Play-driving wingers Josh Anderson and Tyler Toffoli are perfect fits in the middle-six, while youngsters Nick Suzuki and Jesperi Kotkaniemi give Montreal potential game-changers behind Danault down the middle. If Suzuki and Kotkaniemi play the way they did in The Bubble, Montreal could have three centers worthy of top-line minutes.
Montreal is also set for the time being on defense with Jeff Petry and Shea Weber playing big minutes. Ben Chiarot and Brett Kulak are fine 3/4 rearguards, and who knows how good KHL standout Alexander Romanov will be. Like Kotkaniemi and Suzuki, Romanov’s ceiling could be sky high and give Montreal a third top-pair blueliner.
The Habs may not have the elite talent that you look for on a Stanley Cup contender, but they are a lot closer than most people realize.
Toronto Maple Leafs
The Toronto Maple Leafs are here to turn this (and every) game into a track meet. Loaded with star talent, the Buds will always bet on themselves to come out ahead in back-and-forth games.
It’s a sensible strategy for this team. A lineup that features Auston Matthews, Mitch Marner, William Nylander, John Tavares and Morgan Rielly isn’t meant to sit back and hit you on the counter. Toronto finished second in goals scored, fourth in expected goals for per hour and fourth in shot attempts per hour in 2019/20.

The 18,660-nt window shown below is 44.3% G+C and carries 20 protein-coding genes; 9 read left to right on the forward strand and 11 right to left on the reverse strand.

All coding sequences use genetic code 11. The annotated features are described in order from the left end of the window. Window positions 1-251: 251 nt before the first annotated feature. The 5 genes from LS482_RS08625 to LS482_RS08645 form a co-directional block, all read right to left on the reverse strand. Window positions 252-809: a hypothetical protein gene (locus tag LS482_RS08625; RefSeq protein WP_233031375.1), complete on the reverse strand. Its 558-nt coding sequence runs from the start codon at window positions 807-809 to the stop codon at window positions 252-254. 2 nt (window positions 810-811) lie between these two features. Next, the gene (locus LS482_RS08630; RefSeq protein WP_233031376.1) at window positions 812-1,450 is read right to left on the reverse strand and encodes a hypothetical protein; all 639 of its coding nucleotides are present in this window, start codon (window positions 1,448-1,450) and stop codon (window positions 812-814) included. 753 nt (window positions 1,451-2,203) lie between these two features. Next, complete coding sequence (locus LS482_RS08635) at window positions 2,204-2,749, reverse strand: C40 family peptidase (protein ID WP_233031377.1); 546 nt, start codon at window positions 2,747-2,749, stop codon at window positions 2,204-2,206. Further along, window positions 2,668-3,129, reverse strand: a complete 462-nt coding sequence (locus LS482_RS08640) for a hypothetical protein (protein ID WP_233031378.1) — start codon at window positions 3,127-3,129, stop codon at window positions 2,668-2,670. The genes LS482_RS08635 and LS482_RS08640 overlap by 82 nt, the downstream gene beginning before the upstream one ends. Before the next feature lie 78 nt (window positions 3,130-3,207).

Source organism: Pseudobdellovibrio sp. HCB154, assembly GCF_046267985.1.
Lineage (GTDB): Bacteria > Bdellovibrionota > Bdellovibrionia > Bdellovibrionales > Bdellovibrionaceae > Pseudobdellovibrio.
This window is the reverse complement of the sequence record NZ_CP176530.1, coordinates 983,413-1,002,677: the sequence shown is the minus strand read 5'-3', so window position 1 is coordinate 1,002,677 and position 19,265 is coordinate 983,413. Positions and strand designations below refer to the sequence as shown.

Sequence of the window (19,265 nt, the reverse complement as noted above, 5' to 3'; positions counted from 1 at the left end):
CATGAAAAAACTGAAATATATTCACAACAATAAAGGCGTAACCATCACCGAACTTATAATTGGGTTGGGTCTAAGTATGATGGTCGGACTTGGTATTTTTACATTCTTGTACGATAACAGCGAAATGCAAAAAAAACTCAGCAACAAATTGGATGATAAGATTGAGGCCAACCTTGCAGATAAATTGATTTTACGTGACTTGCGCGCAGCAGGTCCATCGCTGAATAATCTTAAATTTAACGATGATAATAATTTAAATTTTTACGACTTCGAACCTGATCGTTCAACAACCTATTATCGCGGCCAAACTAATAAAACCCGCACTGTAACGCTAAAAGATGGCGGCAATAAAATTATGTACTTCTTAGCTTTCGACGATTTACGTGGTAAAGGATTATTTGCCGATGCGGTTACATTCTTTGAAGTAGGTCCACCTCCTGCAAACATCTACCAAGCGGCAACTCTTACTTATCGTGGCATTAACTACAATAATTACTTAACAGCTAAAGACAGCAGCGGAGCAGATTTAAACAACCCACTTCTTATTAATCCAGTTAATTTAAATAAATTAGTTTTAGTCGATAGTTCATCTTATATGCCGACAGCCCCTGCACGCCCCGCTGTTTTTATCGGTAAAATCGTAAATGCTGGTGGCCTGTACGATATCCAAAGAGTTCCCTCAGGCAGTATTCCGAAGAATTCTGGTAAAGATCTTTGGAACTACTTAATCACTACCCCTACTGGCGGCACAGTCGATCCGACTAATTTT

Playing this kind of up-tempo hockey comes at a price, of course, and the Leafs paid that toll quite often last season. Toronto allowed 2.71 goals against per hour (5-on-5), putting them sixth from the bottom and tied with the longshot Ottawa Senators. The silver lining was that Toronto’s expected goals against per hour sat at 2.45, which is mediocre, but still showed that with some better goaltending the Leafs could have been more consistent in ’19/20.
Toronto’s defense does stand a pretty good chance to improve this season as T.J. Brodie was brought in to play with Morgan Rielly and Jake Muzzin is healthy again. You could see the bottom-pairing, which currently projects to be Zach Bogosian with Travis Dermott, being a bit of a calamity, but who knows?
The bottom-of-roster depth is also a bit concerning up front. Joe Thornton, Jason Spezza and Wayne Simmonds were all terrific players in their salad days, but all three of them are past it. And it’s fair to be skeptical of Jimmy Vesey and Alex Barbanov, as well.
In all likelihood, the Leafs will go as far as their goaltender takes them. Frederik Andersen is coming off a substandard season, and if he doesn’t find his game, the Buds could be in some trouble with their high-risk, high-reward style.
Canadiens-Maple Leafs Pick
The Montreal Canadiens may be starting to gain sleeper steam, but the Toronto Maple Leafs are the clear-cut favorite in the North Division. It seemed like people couldn’t wait to anoint the Leafs as Canada’s Team when the NHL confirmed that the seven teams up north would be duking it out among themselves.
I’m not here to disagree with the notion that the Leafs are the best team in the division, but rather to suggest that the gap between these two teams isn’t as wide as these odds suggest. At -140, the Leafs have an implied win probability of 58.3%. I think that price flatters Toronto, and thus I am looking to play Montreal on Wednesday night.
My hope is that the Leafs will take money in the pre-game betting and the price will tick up a few notches, but I think +120 is a good price on Montreal and would play it so long as the number doesn’t dip below there.
Pick: Montreal Canadiens +120